The Saga of the European King Live Review
Upon arrival at O N C A the event looked like a private viewing of a production. The space was picturesque, eccentric and hosted at an art gallery. The room hosted a selection of around 30 people, yet that night over 40 people were present, thanks to the three talented voice actors who embodied a multitude of identities on stage. Decorated with illustrations that accompany each of the saga’s online episodes, the scene was welcoming, warm and wondrous.
The Saga of the European King follows a Medieval King who is determined to kill Winter but on his adventures he stumbles upon America. In this season finale the King and his friends decide to conquer the States by defeating their former president: a dragon. Alongside the main plot, we see the King’s ex-wife planning to sabotage his plans, a heartwarming father-son reunion, an emotional duel to the death between two friends, interventions from an apathetic talking sword and a culmination of otherworldly and wild adventures.
Tom McNally’s friendly and high energy introduction to the story assured a lasting positive and entertaining ambience throughout the evening. Beside him stood Amy Sutton and Joshua Crisp, who after learning that they voice act around 90 and 130 different characters respectively, no praise would suffice. Their multi-talented skills in front of an audience with comedy, voice acting or humorous mannerisms, kept the audience engaged at all times, resulting in a successful first live performance of their innovative audio drama. Although, if more visual prompts were used towards the end of the narrative, the audience would have been enthralled even further.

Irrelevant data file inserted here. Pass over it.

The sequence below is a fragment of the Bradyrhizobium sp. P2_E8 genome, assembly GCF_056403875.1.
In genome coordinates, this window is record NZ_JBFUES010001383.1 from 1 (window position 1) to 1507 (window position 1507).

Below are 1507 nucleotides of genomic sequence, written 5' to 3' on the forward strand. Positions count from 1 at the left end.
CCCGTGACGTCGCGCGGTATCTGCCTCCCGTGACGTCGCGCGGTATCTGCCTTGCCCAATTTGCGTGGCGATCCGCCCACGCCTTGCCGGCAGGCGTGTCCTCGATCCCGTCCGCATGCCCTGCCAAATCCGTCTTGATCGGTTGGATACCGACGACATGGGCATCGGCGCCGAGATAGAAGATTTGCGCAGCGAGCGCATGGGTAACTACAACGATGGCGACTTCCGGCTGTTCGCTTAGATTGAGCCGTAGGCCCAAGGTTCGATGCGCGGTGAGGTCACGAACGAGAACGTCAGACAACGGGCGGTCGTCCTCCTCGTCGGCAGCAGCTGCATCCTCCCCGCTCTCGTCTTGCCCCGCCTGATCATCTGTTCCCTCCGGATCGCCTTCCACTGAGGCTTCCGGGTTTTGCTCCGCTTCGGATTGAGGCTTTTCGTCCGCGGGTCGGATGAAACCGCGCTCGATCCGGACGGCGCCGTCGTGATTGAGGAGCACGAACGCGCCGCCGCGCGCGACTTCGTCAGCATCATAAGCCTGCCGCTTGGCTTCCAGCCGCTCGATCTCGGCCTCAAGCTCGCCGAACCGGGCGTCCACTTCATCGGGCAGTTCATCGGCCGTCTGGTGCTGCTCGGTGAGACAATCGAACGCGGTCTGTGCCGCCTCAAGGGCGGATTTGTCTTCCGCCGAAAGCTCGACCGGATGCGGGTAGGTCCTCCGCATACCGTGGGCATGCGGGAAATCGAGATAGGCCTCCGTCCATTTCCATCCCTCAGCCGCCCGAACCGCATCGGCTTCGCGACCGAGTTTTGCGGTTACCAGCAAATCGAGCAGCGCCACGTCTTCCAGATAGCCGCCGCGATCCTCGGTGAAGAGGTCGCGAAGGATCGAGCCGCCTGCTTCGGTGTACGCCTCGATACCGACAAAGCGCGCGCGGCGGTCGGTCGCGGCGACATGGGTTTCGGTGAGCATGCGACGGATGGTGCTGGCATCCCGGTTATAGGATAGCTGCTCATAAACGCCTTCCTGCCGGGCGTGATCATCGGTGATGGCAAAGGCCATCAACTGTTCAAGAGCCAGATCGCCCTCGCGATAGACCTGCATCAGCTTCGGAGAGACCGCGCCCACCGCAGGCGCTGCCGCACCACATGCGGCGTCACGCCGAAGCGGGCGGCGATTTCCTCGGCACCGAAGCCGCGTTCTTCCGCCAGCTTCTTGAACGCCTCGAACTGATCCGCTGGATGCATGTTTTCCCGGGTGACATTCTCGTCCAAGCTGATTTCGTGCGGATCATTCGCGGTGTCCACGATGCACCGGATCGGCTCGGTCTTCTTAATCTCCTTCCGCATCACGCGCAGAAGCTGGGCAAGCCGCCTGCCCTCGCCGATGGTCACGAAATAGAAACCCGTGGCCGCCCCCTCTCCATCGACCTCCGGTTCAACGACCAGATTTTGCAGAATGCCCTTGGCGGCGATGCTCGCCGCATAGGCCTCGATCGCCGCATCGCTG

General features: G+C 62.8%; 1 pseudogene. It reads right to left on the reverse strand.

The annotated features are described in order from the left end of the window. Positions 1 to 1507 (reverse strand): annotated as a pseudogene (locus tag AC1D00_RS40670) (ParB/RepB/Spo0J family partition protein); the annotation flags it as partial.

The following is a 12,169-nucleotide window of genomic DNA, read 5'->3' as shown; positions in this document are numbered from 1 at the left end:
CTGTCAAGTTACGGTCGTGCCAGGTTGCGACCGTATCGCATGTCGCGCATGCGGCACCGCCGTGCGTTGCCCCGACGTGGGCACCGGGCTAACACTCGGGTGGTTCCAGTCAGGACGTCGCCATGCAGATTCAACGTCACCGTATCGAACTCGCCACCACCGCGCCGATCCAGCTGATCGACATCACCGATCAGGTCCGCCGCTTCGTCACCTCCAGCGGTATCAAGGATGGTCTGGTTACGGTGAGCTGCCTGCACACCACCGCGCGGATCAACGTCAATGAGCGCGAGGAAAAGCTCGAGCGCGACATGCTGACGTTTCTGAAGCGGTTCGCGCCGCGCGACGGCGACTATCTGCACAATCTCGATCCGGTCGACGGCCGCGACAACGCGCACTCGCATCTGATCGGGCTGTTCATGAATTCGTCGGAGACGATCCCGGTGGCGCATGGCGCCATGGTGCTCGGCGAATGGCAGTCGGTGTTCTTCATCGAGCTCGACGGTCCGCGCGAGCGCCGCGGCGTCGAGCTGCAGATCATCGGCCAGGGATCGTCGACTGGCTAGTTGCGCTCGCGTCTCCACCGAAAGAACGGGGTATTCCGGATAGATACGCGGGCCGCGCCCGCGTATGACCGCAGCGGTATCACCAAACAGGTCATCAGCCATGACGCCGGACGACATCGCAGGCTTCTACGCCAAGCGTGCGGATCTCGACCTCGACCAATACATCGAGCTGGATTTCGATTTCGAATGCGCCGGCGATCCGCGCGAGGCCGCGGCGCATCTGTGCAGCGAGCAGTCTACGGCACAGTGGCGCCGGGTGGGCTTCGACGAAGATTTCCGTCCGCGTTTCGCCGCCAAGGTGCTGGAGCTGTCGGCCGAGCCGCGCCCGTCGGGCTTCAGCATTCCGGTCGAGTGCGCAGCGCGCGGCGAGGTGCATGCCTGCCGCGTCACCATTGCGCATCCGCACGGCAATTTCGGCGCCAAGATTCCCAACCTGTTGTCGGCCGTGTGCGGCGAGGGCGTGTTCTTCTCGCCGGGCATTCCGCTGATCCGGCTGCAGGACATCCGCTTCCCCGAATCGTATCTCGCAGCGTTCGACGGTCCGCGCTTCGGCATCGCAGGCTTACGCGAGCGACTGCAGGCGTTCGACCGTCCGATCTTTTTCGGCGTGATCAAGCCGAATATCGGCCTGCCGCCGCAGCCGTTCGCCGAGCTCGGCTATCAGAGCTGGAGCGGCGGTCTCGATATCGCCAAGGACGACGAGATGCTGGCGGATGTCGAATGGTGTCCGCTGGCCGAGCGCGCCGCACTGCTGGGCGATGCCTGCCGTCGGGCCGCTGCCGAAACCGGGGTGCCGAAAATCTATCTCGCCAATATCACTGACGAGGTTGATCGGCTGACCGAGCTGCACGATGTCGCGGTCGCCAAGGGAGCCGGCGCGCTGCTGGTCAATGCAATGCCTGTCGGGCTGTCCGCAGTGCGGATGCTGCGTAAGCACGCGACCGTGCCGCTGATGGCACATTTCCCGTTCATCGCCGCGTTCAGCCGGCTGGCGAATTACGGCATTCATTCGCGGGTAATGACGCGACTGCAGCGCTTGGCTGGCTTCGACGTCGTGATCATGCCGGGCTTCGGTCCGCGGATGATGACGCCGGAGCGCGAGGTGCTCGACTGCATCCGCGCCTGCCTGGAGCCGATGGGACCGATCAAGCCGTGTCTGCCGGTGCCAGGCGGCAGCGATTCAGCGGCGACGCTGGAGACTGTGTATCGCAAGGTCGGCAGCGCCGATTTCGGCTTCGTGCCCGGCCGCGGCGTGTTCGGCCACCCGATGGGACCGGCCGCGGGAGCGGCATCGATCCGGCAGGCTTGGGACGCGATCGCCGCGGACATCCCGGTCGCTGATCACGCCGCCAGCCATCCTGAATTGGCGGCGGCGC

Conceptually, the narrative was very thought-provoking. To create a story that can attract both children and adults equally, while still having didactic undertones about pertinent social issues is truly commendable. The performance ranged from high lexical vocabulary and concepts that no child would be able to understand. However, this did not matter as their range of different voices from low to high pitched, breathy and matter-of-factly or sing-song and raucous, the younger audience was captivated.
Thematically, the production’s allegorical commentary of current social and political issues was ingenious. From a subtle anti-smoking campaign, to stating that the “concept of a country is an illusion” and that “we should look to the past” for answers, the drama had its subtle agenda. Comedy is the perfect way to openly discuss controversial topics and this production was aware of it. The production humorously undermined bureaucratic and administrative tendencies we all face today. The character Ba’al declares that they should be careful of causing havoc, as the European Environmental Agents “have started to send letters [to him]”, and we all know the severity of this when receiving a letter from a privatised agency.
As a first time experience of witnessing in person the ability to voice act an array of different characters with ease, this event was a great addition to the Brighton Digital Festival. I encourage you to take a visit to their soundcloud and get immersed into a fantasy that intertwines comedy, anachronism and social commentary to produce an innovative, postmodern audio drama.
Featured Image: Tom McNally